Amazon is introducing a new feature to its Alexa Show device designed to help blind and other low-vision customers identify common household pantry items by holding them in front of Alexa’s camera and asking what it is. The feature uses a combination of computer vision and machine learning techniques in order to recognize the objects the Echo Show sees.
The Echo Show is the version of the Alexa-powered smart speaker that tends to sit in customers’ kitchens because it helps them with other kitchen tasks, like setting timers, watching recipe videos or enjoying a little music or TV while they cook.
But for blind users, the Show will now have a new duty: helping them better identify those household pantry items that are hard to distinguish by touch — like cans, boxed foods, or spices, for example.
To use the feature, customers can just say things like “Alexa, what am I holding?” or “Alexa, what’s in my hand?” Alexa will also give verbal and audio cues to help the customers place the item in front of the device’s camera.
Amazon says the feature was developed in collaboration with blind Amazon employees, including its principal accessibility engineer, Josh Miele, who gathered feedback from both blind and low-vision customers as part of the development process. The company also worked with the Vista Center for the Blind in Santa Cruz on early research, product development and testing.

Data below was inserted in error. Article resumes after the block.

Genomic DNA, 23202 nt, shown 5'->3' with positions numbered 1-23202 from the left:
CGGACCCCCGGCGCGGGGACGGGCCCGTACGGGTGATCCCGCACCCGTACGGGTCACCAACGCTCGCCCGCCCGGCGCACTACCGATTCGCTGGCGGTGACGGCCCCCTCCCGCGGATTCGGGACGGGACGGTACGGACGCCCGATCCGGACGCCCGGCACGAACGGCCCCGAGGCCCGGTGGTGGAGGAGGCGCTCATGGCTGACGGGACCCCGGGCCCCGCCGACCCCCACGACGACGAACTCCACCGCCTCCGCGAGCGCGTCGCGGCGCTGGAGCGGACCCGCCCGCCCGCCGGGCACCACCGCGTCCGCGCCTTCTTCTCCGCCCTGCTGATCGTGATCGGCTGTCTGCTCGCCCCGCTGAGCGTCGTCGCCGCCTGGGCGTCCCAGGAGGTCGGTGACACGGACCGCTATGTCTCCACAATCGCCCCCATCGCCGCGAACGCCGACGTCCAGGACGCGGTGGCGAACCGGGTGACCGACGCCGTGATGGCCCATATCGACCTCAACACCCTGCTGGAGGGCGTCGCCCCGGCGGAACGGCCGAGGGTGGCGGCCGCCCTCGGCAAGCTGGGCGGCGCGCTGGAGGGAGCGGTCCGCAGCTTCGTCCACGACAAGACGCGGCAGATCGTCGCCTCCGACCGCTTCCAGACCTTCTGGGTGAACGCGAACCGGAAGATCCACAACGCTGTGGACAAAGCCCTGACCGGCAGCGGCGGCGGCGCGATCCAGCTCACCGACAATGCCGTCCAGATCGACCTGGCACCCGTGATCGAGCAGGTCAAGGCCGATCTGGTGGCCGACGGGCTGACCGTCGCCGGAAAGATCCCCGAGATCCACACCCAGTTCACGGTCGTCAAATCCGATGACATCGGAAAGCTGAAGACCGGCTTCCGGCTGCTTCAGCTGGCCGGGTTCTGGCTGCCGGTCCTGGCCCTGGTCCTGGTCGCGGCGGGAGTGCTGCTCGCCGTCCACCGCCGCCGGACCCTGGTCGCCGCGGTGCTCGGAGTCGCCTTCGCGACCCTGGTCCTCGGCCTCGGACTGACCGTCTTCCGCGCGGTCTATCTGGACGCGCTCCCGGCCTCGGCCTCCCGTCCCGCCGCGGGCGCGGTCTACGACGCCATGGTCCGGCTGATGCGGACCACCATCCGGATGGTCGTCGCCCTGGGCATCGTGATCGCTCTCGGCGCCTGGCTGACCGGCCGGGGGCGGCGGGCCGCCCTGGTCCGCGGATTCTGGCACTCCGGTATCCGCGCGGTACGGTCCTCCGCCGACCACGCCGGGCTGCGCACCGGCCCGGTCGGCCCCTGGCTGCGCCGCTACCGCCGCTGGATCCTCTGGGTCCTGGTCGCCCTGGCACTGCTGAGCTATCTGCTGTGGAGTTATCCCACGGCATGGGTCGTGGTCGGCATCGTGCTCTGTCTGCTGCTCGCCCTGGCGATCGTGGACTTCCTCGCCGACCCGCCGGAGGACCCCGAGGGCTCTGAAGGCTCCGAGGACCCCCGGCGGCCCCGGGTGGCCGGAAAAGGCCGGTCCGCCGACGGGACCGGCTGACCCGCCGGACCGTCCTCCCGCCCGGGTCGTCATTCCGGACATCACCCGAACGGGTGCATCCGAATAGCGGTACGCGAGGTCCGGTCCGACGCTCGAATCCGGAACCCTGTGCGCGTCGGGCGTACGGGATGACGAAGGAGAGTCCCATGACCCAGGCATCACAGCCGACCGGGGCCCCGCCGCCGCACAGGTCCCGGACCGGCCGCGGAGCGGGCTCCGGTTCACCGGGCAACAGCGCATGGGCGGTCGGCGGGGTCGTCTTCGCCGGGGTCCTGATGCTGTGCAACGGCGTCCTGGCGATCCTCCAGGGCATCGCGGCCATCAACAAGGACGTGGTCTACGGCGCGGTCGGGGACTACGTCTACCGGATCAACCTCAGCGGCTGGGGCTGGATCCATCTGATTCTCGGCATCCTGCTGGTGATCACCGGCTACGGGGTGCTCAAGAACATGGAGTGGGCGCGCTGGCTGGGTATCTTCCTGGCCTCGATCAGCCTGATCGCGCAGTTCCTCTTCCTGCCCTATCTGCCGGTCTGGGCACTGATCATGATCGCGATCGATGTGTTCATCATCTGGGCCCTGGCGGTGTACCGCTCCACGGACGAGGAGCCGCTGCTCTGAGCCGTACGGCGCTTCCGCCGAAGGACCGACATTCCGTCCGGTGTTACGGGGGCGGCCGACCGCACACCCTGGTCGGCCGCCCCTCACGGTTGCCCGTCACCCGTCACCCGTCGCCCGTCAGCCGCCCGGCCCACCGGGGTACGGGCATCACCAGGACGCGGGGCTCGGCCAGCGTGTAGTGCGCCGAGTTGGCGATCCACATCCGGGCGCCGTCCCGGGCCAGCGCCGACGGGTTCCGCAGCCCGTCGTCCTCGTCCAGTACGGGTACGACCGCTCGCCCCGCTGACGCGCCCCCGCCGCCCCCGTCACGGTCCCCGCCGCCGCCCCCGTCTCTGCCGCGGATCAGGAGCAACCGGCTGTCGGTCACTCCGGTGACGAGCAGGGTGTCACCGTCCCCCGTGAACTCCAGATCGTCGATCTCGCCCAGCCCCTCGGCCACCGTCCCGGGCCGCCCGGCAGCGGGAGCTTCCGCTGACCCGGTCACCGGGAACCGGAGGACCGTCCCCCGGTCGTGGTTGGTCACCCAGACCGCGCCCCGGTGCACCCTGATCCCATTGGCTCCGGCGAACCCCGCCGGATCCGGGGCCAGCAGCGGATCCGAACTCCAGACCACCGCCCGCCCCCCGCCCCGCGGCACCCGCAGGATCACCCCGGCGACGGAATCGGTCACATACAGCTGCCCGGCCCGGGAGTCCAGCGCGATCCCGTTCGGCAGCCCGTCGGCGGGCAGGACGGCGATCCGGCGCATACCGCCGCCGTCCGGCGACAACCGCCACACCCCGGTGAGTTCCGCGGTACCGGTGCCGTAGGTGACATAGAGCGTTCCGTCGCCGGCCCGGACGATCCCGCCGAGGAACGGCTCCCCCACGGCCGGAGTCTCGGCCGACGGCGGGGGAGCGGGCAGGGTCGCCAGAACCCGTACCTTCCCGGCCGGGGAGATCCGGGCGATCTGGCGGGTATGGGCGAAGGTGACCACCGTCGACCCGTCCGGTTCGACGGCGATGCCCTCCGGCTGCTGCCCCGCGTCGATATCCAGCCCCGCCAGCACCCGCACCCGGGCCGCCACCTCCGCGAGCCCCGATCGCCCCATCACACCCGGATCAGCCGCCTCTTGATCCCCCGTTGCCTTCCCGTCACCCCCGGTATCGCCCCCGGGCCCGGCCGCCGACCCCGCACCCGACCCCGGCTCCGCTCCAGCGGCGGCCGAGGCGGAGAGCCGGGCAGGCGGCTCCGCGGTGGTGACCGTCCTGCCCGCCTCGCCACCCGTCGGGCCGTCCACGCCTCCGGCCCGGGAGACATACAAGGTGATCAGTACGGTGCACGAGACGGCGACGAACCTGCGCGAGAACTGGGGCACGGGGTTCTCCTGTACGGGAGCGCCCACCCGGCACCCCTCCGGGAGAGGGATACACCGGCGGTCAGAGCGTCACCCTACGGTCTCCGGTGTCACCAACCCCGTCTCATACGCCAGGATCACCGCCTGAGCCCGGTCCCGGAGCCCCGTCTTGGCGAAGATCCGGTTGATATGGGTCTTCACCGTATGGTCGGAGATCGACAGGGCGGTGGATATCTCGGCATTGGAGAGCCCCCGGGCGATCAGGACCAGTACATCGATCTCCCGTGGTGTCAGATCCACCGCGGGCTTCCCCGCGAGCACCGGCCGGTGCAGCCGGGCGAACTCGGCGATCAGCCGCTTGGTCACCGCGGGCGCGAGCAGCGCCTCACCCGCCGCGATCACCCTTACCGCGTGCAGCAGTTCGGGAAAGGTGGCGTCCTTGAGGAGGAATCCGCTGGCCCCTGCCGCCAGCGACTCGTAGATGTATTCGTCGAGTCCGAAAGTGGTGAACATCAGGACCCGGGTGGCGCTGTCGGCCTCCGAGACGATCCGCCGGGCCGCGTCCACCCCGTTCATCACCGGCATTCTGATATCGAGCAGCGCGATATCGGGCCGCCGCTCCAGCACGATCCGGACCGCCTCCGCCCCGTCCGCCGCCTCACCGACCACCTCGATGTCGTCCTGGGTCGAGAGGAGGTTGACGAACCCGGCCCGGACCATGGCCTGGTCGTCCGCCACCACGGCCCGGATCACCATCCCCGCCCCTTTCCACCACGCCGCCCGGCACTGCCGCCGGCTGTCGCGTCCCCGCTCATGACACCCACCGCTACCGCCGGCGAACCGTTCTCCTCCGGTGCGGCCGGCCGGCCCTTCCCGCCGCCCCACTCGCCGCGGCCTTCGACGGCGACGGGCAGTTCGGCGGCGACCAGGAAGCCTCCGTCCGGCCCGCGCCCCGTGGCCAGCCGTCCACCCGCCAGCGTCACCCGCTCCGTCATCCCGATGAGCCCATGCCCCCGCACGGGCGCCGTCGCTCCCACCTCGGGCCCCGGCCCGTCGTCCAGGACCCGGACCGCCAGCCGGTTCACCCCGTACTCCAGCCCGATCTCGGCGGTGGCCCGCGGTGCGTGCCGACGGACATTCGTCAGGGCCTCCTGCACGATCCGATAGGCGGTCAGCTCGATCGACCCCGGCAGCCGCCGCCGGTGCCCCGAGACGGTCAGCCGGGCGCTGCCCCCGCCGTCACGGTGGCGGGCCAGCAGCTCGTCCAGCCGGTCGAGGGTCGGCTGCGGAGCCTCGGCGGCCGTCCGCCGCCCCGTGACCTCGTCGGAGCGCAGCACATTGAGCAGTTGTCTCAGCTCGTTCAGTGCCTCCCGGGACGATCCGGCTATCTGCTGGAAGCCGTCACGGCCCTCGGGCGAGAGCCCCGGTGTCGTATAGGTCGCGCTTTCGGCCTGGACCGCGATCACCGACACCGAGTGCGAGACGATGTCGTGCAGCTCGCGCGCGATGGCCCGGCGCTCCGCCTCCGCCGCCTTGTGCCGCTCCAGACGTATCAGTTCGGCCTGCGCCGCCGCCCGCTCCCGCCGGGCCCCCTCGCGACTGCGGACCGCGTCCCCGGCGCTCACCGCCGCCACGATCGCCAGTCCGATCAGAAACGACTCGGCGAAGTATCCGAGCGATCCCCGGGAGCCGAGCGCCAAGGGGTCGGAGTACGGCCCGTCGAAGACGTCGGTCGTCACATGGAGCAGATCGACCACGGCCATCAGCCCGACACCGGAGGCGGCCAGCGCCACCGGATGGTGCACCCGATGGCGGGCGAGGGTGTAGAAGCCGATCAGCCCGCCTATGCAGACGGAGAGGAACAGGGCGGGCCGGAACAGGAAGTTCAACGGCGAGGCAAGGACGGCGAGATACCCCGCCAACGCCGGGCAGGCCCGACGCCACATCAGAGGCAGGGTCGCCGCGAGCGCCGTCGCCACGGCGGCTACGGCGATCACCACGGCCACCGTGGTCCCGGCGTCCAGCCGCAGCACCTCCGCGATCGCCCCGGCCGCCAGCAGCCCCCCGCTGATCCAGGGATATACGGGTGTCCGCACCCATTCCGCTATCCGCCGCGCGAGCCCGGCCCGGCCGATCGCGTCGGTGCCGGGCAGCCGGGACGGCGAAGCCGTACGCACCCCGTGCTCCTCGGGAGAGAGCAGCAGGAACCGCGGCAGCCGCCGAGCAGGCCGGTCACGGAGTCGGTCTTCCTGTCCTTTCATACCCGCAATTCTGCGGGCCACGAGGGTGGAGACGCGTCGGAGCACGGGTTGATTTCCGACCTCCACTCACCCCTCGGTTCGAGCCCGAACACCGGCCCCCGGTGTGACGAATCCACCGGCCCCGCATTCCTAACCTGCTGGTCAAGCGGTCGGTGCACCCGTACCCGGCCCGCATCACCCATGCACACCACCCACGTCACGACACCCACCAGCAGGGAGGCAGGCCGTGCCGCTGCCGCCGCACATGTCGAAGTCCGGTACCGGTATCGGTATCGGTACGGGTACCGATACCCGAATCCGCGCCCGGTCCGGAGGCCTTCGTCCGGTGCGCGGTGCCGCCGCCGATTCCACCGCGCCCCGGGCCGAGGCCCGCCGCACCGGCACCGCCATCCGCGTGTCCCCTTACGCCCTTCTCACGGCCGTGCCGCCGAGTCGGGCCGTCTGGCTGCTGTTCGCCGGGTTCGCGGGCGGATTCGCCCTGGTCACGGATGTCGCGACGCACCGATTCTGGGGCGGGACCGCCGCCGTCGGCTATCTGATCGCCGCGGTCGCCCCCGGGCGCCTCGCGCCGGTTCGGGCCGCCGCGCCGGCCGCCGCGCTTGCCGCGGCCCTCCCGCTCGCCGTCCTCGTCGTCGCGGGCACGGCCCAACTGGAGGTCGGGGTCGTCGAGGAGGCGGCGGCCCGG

“We heard that product identification can be a challenge and something customers wanted Alexa’s help with,” explained Sarah Caplener, head of Amazon’s Alexa for Everyone team. “Whether a customer is sorting through a bag of groceries, or trying to determine what item was left out on the counter, we want to make those moments simpler by helping identify these items and giving customers the information they need in that moment,” she said.
Smart home devices and intelligent voice assistants like Alexa have made life easier for disabled individuals, as it allows them to do things like adjust the thermostats and lights, lock the doors, raise the blinds and more. With “Show and Tell,” Amazon hopes to reach the wide market of blind and low-vision customers, as well. According to the World Health Organization, there are an estimated 1.3 billion with some sort of vision impairment, Amazon says.
That being said, Echo devices aren’t globally available — and even when they are offered in a particular country, the device may not support the local language. Plus, the feature itself is U.S.-only at launch.
Amazon isn’t alone in making accessibility a selling point for its smart speakers and screens. At Google’s I/O developer conference this year, it introduced a range of accessibility projects, including Live Caption, which transcribes real-time audio; Live Relay, for helping the deaf make phone calls; Project Diva, for helping those who don’t speak use smart assistants; and Project Euphonia, which helps make voice recognition work for those with speech impairments.
Show and Tell is available now to Alexa users in the U.S. on first and second-generation Echo Show devices.